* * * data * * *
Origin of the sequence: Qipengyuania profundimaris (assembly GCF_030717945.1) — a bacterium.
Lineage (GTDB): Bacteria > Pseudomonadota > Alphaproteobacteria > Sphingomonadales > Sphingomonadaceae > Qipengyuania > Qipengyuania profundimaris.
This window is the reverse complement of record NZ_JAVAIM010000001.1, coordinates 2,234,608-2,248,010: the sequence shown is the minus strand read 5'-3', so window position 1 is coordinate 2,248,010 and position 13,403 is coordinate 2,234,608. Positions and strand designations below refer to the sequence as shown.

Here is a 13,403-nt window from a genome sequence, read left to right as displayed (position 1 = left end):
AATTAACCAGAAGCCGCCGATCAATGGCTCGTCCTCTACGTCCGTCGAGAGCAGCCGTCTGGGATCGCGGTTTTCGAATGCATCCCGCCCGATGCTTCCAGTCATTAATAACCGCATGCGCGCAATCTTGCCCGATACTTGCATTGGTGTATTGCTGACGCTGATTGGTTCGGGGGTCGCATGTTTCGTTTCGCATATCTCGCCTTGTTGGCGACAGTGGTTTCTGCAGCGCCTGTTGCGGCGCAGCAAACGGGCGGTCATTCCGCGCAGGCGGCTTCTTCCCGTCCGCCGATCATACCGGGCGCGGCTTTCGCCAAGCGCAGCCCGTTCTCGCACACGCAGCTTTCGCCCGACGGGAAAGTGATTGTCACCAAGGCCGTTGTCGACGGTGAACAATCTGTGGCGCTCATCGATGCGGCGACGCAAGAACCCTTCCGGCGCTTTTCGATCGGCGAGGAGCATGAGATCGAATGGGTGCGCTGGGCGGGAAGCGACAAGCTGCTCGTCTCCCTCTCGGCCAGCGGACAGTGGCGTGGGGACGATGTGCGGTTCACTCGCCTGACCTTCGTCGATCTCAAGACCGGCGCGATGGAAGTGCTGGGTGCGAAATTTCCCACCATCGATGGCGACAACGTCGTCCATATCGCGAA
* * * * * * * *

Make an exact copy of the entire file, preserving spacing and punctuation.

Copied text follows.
Origin of the sequence: Qipengyuania profundimaris (assembly GCF_030717945.1) — a bacterium.
Lineage (GTDB): Bacteria > Pseudomonadota > Alphaproteobacteria > Sphingomonadales > Sphingomonadaceae > Qipengyuania > Qipengyuania profundimaris.
This window is the reverse complement of record NZ_JAVAIM010000001.1, coordinates 2,234,608-2,248,010: the sequence shown is the minus strand read 5'-3', so window position 1 is coordinate 2,248,010 and position 13,403 is coordinate 2,234,608. Positions and strand designations below refer to the sequence as shown.

Here is a 13,403-nt window from a genome sequence, read left to right as displayed (position 1 = left end):
AATTAACCAGAAGCCGCCGATCAATGGCTCGTCCTCTACGTCCGTCGAGAGCAGCCGTCTGGGATCGCGGTTTTCGAATGCATCCCGCCCGATGCTTCCAGTCATTAATAACCGCATGCGCGCAATCTTGCCCGATACTTGCATTGGTGTATTGCTGACGCTGATTGGTTCGGGGGTCGCATGTTTCGTTTCGCATATCTCGCCTTGTTGGCGACAGTGGTTTCTGCAGCGCCTGTTGCGGCGCAGCAAACGGGCGGTCATTCCGCGCAGGCGGCTTCTTCCCGTCCGCCGATCATACCGGGCGCGGCTTTCGCCAAGCGCAGCCCGTTCTCGCACACGCAGCTTTCGCCCGACGGGAAAGTGATTGTCACCAAGGCCGTTGTCGACGGTGAACAATCTGTGGCGCTCATCGATGCGGCGACGCAAGAACCCTTCCGGCGCTTTTCGATCGGCGAGGAGCATGAGATCGAATGGGTGCGCTGGGCGGGAAGCGACAAGCTGCTCGTCTCCCTCTCGGCCAGCGGACAGTGGCGTGGGGACGATGTGCGGTTCACTCGCCTGACCTTCGTCGATCTCAAGACCGGCGCGATGGAAGTGCTGGGTGCGAAATTTCCCACCATCGATGGCGACAACGTCGTCCATATCGCGAA